Bad Wound is mentioned twice. On Nov. 4, 1845, he, together with Man Afraid, Medicine Man and Shell, attempted to persuade Adams to send a trader to their village(s). Then on Feb. 6, 1845, Adams notes that the Lakota had divided, with some camping with the Cheyenne while another part led by Old Borne, Bad Wound and Whirlwind had gone to Horse Creek "with their bands." Bad Wound appears to be a headman, not a head soldier, by this time.
I know that George Hyde initially assigned Bad Wound to the Hunkpatila but I think he was wrong. I question whether Bad Wound was ever part of the Hunkpatila. It was not uncommon for bands to camp together in winter camps. My read of these brief references in Adams' journals was that a part of the southern Oglala (including the Tasnaheca) spent the winter of 1844-45 camped with the Hunkpatila, then headed back down to the Platte River and probably continued on to the Republican River country with the other southern Oglala.
Post by kingsleybray on Mar 28, 2009 17:25:26 GMT -5
Thank, Ephriam, for your comments. Yes, according to The David Adams Journals, edited by Charles E. Hanson, Jr. (Chadron, NE: The Museum of the Fur Trade, 1994), p. 74, on November 5, 1844, Man Afraid of His Horse, Bad Wound, Medicine Man, and Shell arrived at Ft Platte and asked that a trader be sent to their village.
(Shell I believe is the Shell Man met and painted by George Catlin at Ft Pierre in 1832, and in 1851-52 an Oglala delegate to Washington after the Horse Creek Treaty. I wonder if there is any connection (father/son?) to Shell Boy, the Northern Oglala warrior of the 1870s and 1880s?)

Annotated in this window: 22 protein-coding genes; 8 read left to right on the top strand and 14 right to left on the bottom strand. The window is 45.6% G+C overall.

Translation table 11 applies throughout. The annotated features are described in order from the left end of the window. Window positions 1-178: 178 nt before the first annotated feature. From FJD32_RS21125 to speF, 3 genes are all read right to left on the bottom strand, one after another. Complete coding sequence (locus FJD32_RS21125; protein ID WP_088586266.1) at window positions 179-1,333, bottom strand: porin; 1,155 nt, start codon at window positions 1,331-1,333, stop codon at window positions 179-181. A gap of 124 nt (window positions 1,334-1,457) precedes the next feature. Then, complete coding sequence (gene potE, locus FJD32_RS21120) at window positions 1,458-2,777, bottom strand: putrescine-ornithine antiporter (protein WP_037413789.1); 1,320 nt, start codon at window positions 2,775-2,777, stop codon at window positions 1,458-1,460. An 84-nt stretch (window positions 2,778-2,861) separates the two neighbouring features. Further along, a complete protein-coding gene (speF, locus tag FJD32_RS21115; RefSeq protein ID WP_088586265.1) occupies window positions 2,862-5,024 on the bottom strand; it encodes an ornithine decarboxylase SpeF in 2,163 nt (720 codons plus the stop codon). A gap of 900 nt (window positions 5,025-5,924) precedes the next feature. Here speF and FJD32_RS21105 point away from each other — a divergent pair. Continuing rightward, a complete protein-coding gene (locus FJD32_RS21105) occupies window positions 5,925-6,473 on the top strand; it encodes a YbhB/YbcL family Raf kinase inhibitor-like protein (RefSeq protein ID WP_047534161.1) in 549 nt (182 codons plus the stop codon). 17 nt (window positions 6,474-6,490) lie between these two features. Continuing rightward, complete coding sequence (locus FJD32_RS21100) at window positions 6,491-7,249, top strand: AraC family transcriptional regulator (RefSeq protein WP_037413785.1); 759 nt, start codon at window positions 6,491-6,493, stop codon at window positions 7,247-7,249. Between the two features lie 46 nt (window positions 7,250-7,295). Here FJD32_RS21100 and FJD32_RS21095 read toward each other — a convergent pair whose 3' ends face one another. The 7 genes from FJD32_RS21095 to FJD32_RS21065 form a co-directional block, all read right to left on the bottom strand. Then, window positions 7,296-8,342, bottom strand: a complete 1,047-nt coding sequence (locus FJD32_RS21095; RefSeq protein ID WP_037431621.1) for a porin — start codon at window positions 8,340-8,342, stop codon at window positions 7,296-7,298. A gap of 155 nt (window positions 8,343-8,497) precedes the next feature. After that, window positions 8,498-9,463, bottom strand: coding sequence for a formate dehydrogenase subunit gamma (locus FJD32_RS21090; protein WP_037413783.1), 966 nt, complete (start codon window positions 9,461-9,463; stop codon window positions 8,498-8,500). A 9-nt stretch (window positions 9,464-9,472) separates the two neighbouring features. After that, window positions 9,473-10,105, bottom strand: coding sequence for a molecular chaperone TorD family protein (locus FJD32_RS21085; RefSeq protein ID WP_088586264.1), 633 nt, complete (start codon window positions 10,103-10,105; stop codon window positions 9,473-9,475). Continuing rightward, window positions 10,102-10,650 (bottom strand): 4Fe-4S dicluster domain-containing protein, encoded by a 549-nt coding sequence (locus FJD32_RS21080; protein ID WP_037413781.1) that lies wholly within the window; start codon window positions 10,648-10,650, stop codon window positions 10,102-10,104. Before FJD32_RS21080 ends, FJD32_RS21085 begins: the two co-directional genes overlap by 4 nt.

Then, on November 7, Adams and his trader James McClosky departed with a small party, comprising Henri Chatillon, a man named Roy, plus four Lakotas - "3 buck and 1 squaw" - bound for "the vilig of the man that is afraid of his horses to place him [McClosky] in the lodg of the bad wond the brav of that band".
On the following day higher up the North Platte the party was met by "the bad wond and 5 others that had [led?] us in to the vilig thay brot us sum ponded meat [pemmican] and gave us to eat I then started a head with the bad wond and his a scart [escort] and I went to the vilig whar I was reseved with Joy and acklamashon though the flag with the stripes and stars floted in the ar on loge of bad wond . . . "
Bad Wound was therefore the head soldier in the village, and also the main Ft Platte patron at the beginning of the 1844-45 trade season. Note his leading of a formal escort to welcome the Ft Platte traders and his flying of a Stars and Stripes above his tipi, clear evidence of his status as a patron of traders.
During the winter one of the Ft Platte employees, Dan Finch, married a woman from the village, but she was unhappy with the arrangement and repeatedly fled to her home. There Man Afraid of His Horse took her in. It is not entirely clear whether the chief was another prospective husband, or (which I suspect) he was a kinsman who disapproved of the match and supported her rejection of the marriage.
(p. 79) In any case Adams and Finch rode up to the village on New Years Day 1845, at its new location on Laramie Fork "6 miles up larima" from the fort. Their plan was to reclaim the horses Finch had given Man Afraid of His Horse for the woman.